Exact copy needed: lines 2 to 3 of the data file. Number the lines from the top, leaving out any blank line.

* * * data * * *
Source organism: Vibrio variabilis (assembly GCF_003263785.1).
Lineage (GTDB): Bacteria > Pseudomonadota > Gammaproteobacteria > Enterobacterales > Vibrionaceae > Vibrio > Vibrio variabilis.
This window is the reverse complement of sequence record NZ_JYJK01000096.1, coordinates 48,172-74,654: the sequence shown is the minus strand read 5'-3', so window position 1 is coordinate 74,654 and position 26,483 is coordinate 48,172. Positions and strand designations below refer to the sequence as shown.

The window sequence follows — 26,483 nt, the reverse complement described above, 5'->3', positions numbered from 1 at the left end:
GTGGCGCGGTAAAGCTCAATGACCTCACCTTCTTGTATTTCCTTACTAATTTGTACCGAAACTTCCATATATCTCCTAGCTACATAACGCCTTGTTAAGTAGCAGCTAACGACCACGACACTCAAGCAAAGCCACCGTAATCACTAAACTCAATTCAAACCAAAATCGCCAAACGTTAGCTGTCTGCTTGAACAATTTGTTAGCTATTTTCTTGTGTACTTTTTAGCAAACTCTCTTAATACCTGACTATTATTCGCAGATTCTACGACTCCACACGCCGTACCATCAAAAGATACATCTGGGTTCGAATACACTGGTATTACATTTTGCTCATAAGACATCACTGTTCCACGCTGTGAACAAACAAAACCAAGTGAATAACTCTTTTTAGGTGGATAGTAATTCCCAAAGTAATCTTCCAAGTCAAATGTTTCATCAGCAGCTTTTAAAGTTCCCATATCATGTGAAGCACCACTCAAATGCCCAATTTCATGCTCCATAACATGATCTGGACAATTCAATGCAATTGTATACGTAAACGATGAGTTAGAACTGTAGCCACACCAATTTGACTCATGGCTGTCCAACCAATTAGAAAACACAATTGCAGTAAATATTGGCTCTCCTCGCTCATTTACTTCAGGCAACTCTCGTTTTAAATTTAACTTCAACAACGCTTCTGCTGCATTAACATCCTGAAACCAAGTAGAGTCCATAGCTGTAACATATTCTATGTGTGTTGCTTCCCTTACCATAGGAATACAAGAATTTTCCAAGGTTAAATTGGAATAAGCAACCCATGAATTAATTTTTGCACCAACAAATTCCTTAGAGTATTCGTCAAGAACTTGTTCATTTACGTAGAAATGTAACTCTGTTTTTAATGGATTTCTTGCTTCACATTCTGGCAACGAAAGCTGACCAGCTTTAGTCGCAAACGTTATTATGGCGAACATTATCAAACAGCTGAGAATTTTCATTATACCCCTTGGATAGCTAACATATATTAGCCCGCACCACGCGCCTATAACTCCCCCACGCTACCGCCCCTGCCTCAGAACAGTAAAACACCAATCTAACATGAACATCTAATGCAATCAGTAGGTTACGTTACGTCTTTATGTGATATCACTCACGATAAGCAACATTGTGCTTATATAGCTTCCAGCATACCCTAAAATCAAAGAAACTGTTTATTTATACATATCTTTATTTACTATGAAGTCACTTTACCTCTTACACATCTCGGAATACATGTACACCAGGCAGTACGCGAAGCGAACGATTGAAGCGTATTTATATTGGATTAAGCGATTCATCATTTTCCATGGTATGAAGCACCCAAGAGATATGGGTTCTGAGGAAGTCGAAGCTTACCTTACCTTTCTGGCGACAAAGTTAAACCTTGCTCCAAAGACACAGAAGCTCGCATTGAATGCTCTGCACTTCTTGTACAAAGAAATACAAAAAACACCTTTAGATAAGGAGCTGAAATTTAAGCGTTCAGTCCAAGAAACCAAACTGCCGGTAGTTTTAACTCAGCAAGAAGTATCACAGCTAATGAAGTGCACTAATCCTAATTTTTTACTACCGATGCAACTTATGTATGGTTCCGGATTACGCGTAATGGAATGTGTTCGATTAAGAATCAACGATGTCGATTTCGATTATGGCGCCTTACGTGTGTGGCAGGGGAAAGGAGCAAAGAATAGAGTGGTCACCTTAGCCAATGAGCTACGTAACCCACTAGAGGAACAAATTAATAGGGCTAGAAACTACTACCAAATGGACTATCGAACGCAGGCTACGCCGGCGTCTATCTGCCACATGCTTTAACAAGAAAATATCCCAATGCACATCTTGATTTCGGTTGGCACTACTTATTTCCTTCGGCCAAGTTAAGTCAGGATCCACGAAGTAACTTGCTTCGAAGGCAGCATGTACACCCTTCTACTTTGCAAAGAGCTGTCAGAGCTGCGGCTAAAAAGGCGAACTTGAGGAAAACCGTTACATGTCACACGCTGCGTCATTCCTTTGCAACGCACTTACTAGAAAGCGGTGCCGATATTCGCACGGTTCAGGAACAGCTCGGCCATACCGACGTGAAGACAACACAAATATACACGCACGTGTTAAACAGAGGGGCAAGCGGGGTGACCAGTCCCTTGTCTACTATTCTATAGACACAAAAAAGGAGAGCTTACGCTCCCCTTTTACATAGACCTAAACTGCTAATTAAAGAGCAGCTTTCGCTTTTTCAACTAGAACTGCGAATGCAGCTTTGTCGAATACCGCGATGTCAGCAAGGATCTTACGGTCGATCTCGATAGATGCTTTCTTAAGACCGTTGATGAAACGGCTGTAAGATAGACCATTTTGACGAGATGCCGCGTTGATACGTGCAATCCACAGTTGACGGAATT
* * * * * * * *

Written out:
Lineage (GTDB): Bacteria > Pseudomonadota > Gammaproteobacteria > Enterobacterales > Vibrionaceae > Vibrio > Vibrio variabilis.
This window is the reverse complement of sequence record NZ_JYJK01000096.1, coordinates 48,172-74,654: the sequence shown is the minus strand read 5'-3', so window position 1 is coordinate 74,654 and position 26,483 is coordinate 48,172. Positions and strand designations below refer to the sequence as shown.